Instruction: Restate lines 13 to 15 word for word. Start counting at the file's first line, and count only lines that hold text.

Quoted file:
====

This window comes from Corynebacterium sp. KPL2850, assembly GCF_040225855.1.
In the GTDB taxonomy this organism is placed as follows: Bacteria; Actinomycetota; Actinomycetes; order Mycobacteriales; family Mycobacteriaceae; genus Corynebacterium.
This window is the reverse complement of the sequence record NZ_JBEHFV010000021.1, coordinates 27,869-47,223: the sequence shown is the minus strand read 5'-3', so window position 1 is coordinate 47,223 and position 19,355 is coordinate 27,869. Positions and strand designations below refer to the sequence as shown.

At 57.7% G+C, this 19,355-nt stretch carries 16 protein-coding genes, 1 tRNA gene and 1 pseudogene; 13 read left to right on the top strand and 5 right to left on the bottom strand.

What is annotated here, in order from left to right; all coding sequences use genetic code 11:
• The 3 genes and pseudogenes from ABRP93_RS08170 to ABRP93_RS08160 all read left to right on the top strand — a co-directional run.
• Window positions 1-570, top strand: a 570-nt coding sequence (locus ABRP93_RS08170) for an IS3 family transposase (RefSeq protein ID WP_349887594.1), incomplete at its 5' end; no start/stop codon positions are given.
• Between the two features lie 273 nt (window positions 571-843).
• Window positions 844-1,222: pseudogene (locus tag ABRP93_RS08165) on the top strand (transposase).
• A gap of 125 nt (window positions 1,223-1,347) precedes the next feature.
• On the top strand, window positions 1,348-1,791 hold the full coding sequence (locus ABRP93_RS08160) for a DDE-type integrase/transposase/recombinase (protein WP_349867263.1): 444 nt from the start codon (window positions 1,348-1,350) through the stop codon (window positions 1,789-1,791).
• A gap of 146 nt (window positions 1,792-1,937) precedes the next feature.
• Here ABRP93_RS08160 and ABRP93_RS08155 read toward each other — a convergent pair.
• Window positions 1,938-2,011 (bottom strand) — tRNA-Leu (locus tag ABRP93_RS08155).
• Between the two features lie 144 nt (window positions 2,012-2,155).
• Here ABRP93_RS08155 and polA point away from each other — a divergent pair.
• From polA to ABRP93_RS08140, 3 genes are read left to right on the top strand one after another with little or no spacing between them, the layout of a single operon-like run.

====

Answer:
• Here ABRP93_RS08160 and ABRP93_RS08155 read toward each other — a convergent pair.
• Window positions 1,938-2,011 (bottom strand) — tRNA-Leu (locus tag ABRP93_RS08155).
• Between the two features lie 144 nt (window positions 2,012-2,155).